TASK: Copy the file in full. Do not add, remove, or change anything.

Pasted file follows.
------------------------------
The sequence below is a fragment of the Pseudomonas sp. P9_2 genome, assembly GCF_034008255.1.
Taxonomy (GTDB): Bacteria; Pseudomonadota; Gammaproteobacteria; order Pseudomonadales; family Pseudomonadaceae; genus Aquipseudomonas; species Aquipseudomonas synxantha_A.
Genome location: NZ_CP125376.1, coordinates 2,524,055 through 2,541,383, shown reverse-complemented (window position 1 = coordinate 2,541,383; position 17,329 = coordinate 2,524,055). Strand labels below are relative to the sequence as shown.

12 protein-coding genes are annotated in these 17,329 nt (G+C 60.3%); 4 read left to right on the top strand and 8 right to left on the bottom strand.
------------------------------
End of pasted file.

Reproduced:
The sequence below is a fragment of the Pseudomonas sp. P9_2 genome, assembly GCF_034008255.1.
Taxonomy (GTDB): Bacteria; Pseudomonadota; Gammaproteobacteria; order Pseudomonadales; family Pseudomonadaceae; genus Aquipseudomonas; species Aquipseudomonas synxantha_A.
Genome location: NZ_CP125376.1, coordinates 2,524,055 through 2,541,383, shown reverse-complemented (window position 1 = coordinate 2,541,383; position 17,329 = coordinate 2,524,055). Strand labels below are relative to the sequence as shown.

12 protein-coding genes are annotated in these 17,329 nt (G+C 60.3%); 4 read left to right on the top strand and 8 right to left on the bottom strand.